*** Dynamic Languages Symposium (DLS) 2008 ***

July 8, 2008 (Tuesday)

Co-located with ECOOP 2008, Paphos, Cyprus

Sponsored by ACM SIGPLAN

Submission deadline: April 25, 2008 (hard deadline) Author notification: May 23, 2008 Camera-ready copy due: June 6, 2008 DLS 2008: July 8, 2008

The Dynamic Languages Symposium (DLS) at ECOOP 2008 in Paphos, Cyprus, is a forum for discussion of dynamic languages, their implementation and application. While mature dynamic languages including Smalltalk, Lisp, Scheme, Self, Prolog, and APL continue to grow and inspire new converts, a new generation of dynamic scripting languages such as Python, Ruby, PHP, Tcl, and JavaScript are successful in a wide range of applications.

DLS provides a place for researchers and practitioners to come together and share their knowledge, experience, and ideas for future research and development.

DLS 2008 invites high quality papers reporting original research, innovative contributions or experience related to dynamic languages, their implementation and application. Accepted Papers will be published in the ACM Digital Library.

Areas of interest include but are not limited to:

– Innovative language features and implementation techniques
– Development and platform support, tools
– Interesting applications
– Domain-oriented programming
– Very late binding, dynamic composition, and runtime adaptation
– Reflection and meta-programming
– Software evolution
– Language symbiosis and multi-paradigm languages
– Dynamic optimization
– Hardware support
– Experience reports and case studies
– Educational approaches and perspectives
– Object-oriented, aspect-oriented, and context-oriented programming

We invite original contributions that neither have been published previously nor are under review by other refereed events or publications. Research papers should describe work that advances the current state of the art. Experience papers should be of broad interest and should describe insights gained from substantive practical applications. The program committee will evaluate each contributed paper based on its relevance, significance, clarity, and originality.

Papers are to be submitted electronically at in PDF format. Submissions must not exceed 12 pages and need to use the ACM format, templates for which can be found at

Accepted Papers will be published in the ACM Digital Library.


Chair: Johan Brichau (Université catholique de Louvain, Belgium)

Joe Armstrong (Ericsson AB, Sweden) Pierre Cointe (École des Mines de Nantes, France)William R. Cook (University of Texas at Austin, USA) Pascal Costanza (Vrije Universiteit Brussel, Belgium) Wolfgang De Meuter (Vrije Universiteit Brussel, Belgium) Maja D’Hondt (IMEC, Belgium) Robert Hirschfeld (Hasso-Plattner Institüt, Germany) Roberto Ierusalimschy (PUC-Rio, Brazil) Andy Kellens (Vrije Universiteit Brussel, Belgium) Michele Lanza (University of Lugano, Switzerland) Michael Leuschel (University of Düsseldorf, Germany) Oscar Nierstrasz (University of Berne, Switzerland) Kent Pitman (PTC, USA) Lynne Shaw (CheckFree Investment Services, USA) David Ungar (Sun Microsystems, USA) Peter Van Roy (Université catholique de Louvain, Belgium) Martin von Löwis (Hasso-Plattner Institüt, Germany) Daniel Weinreb (ITA Software, USA)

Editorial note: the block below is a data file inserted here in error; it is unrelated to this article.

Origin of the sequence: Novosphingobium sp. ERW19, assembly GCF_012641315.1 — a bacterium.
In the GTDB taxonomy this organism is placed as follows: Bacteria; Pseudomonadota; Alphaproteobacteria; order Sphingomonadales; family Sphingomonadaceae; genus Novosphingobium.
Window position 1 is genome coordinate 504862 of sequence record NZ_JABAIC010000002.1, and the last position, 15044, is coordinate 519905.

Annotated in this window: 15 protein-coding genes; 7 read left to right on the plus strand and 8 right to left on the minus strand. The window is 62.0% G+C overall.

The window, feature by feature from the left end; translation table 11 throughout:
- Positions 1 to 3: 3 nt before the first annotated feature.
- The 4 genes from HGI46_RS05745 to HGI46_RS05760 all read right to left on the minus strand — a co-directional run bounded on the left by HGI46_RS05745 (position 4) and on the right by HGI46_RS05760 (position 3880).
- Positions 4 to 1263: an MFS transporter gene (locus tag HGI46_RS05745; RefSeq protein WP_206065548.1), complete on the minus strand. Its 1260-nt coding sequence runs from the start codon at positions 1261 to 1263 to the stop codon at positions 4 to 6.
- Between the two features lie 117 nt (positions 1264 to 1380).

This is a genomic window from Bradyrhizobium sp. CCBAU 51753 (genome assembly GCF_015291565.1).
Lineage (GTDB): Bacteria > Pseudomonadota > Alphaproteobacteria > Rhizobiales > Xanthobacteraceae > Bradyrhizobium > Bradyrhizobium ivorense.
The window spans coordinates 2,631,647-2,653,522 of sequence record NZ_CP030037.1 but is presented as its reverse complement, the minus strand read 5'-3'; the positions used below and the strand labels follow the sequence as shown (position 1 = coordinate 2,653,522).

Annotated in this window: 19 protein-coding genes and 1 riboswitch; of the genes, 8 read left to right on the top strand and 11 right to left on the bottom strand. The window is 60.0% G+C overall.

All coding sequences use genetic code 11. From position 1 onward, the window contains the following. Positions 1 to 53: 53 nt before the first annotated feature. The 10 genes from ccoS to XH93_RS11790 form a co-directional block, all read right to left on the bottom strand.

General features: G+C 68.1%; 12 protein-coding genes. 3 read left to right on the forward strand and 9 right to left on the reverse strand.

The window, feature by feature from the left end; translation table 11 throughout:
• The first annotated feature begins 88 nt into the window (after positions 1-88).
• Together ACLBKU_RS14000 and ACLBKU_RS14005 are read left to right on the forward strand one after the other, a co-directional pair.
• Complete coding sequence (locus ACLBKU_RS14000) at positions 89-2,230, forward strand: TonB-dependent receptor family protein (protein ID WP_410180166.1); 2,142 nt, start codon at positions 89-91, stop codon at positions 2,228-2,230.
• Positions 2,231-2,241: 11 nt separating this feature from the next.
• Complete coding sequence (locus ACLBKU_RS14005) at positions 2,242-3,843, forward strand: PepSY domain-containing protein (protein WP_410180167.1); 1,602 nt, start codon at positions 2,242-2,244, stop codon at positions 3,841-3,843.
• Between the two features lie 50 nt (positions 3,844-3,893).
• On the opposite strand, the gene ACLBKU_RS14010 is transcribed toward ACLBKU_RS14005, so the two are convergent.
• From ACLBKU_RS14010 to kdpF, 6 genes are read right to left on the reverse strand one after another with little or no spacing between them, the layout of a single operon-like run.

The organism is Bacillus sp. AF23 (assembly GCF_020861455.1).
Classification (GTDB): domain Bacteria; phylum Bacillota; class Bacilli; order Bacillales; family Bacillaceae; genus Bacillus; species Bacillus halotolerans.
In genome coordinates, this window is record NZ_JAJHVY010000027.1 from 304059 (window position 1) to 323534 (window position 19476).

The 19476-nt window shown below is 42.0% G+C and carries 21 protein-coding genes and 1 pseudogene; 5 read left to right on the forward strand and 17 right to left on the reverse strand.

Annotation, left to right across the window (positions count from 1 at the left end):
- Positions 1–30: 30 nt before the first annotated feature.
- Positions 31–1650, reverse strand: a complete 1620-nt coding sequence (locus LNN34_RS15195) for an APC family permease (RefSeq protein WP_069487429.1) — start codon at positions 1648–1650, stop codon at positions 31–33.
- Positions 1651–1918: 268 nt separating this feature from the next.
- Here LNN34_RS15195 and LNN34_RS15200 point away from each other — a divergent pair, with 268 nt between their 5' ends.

Workshop on Self-sustaining Systems (S3) 2008
May 15-16, 2008
Potsdam, Germany

Call for papers:

The Workshop on Self-sustaining Systems (S3) is a forum for discussion of topics relating to computer systems and languages that are able to bootstrap, implement, modify, and maintain themselves. One property of these systems is that their implementation is based on small but powerful abstractions; examples include (amongst others) Squeak/Smalltalk, COLA, Klein/Self, PyPy/Python, Rubinius/Ruby, and Lisp. Such systems are the engines of their own replacement, giving researchers and developers great power to experiment with, and explore future directions from within, their own small language kernels.

S3 will be take place May 15-16, 2008 at the Hasso-Plattner-Institute in Potsdam, Germany. It is an exciting opportunity for researchers and practitioners interested in self-sustaining systems to meet and share their knowledge, experience, and ideas for future research and development.

— Invited talk:

Ian Piumarta: Late-bound Object Lambda Architectures (Viewpoints Research Institute, USA)

— Submissions and proceedings:

S3 invites submissions of high-quality papers reporting original research, or describing innovative contributions to, or experience with, self-sustaining systems, their implementation, and their application. Papers that depart significantly from established ideas and practices are particularly welcome.

Submissions must not have been published previously and must not be under review for any another refereed event or publication. The program committee will evaluate each contributed paper based on its relevance, significance, clarity, and originality. Revised papers will be published as post-proceedings in the Springer LNCS series.

Papers should be submitted electronically via EasyChair at in PDF format.
Submissions must be written in English (the official language of the
workshop) and must not exceed 20 pages. They should use the LNCS format, templates for which are available at

— Venue:

Hasso-Plattner-Institut (Potsdam, Germany)

— Important dates:

Submission of papers: February 15, 2008
Author notification: April 11, 2008
Revised papers due: April 25, 2008

S3 workshop: May 15-16, 2008

Final papers for LNCS post-proceedings due: June 6, 2008

— Chairs:

* Robert Hirschfeld (Hasso-Plattner-Institut Potsdam, Germany)
* Kim Rose (Viewpoints Research Institute, USA)

— Program committee:

* Johan Brichau, Universite Catholique de Louvain, Belgium
* Pascal Costanza, Vrije Universiteit Brussel, Belgium
* Wolfgang De Meuter, Vrije Universiteit Brussel, Belgium
* Stephane Ducasse, INRIA Lille, France
* Michael Haupt, Hasso-Plattner-Institut, Germany
* Robert Hirschfeld, Hasso-Plattner-Institut, Germany
* Dan Ingalls, Sun Microsystems Laboratories, USA
* Martin von Lšwis, Hasso-Plattner-Institut, Germany
* Hidehiko Masuhara, University of Tokyo, Japan
* Ian Piumarta, Viewpoints Research Institute, USA
* David Ungar, IBM, USA

— Registration fees:

Early (until April 18, 2008)
* Regular participants: EUR 160
* Students: EUR 80

Late (after April 18, 2008)
* Regular participants: EUR 170
* Students: EUR 90